Information Technology (IT) is tightly integrated with the business; it has transformed the way we do business. Nicholas G. Carr points out his seminal Harvard Business Review article IT Doesn’t Matter that the capital investment in IT is significant; “nearly 50% of capital expenditures by American companies and more than $2 trillion a year globally are spent on IT. …no one would dispute that information technology has become the backbone of commerce. It underpins the operations of individual companies, ties together far-flung supply chains, and, increasingly, links businesses to the customers they serve. Hardly a dollar or euro changes hands anymore without the aid of computer systems”. Technology is the fundamental infrastructure for the modern business.
Carr continues with; “Today, an IT disruption can paralyze a company’s ability to make products, deliver its services, and connect with its customers, not to mention foul its reputation. …even a brief disruption in availability of technology can be devastating.”
Roger Sessions also attempts to quantify the problem in ‘The IT Complexity Crisis: Danger and Opportunity’ in which he calculates that “IT failures are costing businesses $6.18 trillion per year worldwide. …The cost of IT failure is paid year after year, with no end in sight. … If this trend continues, within another five years or so a total IT meltdown may be unavoidable”.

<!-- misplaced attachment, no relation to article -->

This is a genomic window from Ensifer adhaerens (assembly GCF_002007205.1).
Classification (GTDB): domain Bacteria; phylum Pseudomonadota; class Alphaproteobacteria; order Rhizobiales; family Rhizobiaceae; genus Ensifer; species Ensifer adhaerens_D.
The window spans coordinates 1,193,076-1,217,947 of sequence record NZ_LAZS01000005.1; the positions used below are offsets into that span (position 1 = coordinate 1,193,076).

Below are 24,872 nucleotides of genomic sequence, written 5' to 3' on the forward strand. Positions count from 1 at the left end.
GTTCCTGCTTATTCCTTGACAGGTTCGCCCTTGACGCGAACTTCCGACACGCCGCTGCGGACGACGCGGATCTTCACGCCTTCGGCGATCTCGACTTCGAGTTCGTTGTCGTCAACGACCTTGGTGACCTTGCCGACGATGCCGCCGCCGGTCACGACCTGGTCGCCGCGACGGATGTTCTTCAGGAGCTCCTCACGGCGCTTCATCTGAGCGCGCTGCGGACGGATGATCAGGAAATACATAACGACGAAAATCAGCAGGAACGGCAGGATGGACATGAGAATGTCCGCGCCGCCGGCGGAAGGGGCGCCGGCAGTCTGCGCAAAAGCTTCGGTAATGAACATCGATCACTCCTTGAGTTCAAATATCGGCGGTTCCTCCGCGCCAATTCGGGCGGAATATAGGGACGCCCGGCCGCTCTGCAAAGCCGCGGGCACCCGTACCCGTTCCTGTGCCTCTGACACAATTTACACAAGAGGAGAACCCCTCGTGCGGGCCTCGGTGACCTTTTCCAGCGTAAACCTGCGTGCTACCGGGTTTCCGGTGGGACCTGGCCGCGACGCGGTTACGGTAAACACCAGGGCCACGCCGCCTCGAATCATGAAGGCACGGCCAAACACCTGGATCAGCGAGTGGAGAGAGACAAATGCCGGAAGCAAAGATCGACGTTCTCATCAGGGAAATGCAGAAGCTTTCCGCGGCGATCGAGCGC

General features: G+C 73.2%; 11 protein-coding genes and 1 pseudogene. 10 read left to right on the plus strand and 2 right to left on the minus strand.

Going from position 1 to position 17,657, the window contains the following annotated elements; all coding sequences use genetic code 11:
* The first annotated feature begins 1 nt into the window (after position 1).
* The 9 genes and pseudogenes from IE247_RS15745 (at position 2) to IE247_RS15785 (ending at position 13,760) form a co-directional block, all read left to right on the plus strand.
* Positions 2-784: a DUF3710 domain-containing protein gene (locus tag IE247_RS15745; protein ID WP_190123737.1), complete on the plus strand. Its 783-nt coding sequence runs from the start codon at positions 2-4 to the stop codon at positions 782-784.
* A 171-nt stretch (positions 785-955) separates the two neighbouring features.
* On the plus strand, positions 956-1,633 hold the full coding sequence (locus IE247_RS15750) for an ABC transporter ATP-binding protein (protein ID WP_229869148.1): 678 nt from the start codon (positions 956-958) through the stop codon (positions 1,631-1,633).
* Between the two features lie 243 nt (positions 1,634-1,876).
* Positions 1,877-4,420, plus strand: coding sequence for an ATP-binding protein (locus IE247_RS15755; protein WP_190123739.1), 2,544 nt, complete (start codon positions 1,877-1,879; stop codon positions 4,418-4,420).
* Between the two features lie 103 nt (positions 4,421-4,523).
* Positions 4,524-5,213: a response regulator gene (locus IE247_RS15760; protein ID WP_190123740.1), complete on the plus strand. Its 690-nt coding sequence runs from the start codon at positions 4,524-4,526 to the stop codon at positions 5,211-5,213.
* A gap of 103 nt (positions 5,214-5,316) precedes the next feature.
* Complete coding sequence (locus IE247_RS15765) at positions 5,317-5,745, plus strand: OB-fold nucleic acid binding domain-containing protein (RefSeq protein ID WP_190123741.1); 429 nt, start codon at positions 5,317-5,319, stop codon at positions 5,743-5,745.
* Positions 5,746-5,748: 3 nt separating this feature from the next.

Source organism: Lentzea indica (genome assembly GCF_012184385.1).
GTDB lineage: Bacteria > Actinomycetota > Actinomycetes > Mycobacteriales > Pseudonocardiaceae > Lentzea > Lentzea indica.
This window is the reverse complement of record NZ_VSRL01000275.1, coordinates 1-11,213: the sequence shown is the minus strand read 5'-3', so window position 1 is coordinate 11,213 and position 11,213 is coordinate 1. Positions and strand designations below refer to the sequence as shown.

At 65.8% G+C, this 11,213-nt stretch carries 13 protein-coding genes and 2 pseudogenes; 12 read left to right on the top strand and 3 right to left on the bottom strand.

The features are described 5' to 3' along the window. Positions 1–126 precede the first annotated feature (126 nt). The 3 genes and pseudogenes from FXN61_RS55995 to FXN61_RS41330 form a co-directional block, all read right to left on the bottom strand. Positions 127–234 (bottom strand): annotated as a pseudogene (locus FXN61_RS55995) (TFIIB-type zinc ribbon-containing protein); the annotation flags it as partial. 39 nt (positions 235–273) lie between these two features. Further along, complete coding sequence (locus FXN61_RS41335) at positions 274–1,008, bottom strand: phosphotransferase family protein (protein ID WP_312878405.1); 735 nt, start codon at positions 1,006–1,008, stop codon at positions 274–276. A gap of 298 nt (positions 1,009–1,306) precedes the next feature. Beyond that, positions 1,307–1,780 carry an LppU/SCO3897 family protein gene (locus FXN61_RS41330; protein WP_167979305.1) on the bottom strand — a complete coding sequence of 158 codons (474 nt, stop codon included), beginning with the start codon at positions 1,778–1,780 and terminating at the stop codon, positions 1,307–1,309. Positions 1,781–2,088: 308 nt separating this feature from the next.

To substantiate Roger Sessions’ calculation, Gene Kim (the founder and former CTO of Tripwire, Inc.) and his colleague, Mike Orzen (“Lean IT”) reexamined Session’s numbers and they calculated that “the global impact of IT failure as being $3 trillion annually”. Relative to the IT-infrastructure alone, a 2010 study by the Ponemon Institute estimates a whopping 2.84 million hours of annual data center downtime worldwide; with an estimated average of $300k per hour of outage that would translate into a total loss of $426 billion a year.
So $6 trillion, $3 trillion or even a mere $426 billion annually, the losses due to IT-failure are huge, they are real and we don’t have to wait for a pandemic, catastrophe or “Black Swan’ event to strike. While the numbers are based on a large number of calculations and extrapolations, the crucial point is that these losses demonstrate the staggering impact IT-failures have on business. It is also important to note that these losses do not represent “potential for loss” or even the “expected loss”; these actual realized losses from IT-failures and they are happening now.\
The sheer size of the losses from IT-failures should serve as a wake-up for anyone that either our target or our aim is considerably off. We absolutely must start thinking differently, not only about where we are devoting our efforts but also about where we place our emphasis. In these difficult economic times, a lot of economic goodness can come from addressing the real and serious risks related to information technology. Understanding how to prevent the continuing spiral of IT-failures will have substantial benefits for our companies.
Clearly, IT is ‘too big to fail’ but it appears that to date most organizations have been merely guessing at the solutions. We need to change our thinking to avoid the value-traps that bias our judgment on how to invest wisely in IT. In the words of Nicholas G. Carr’s New Rules for IT Management; we need to avoid the real risks and prepare our organizations for “technical glitches, outages, and security breaches, shifting attention from opportunities to vulnerabilities”.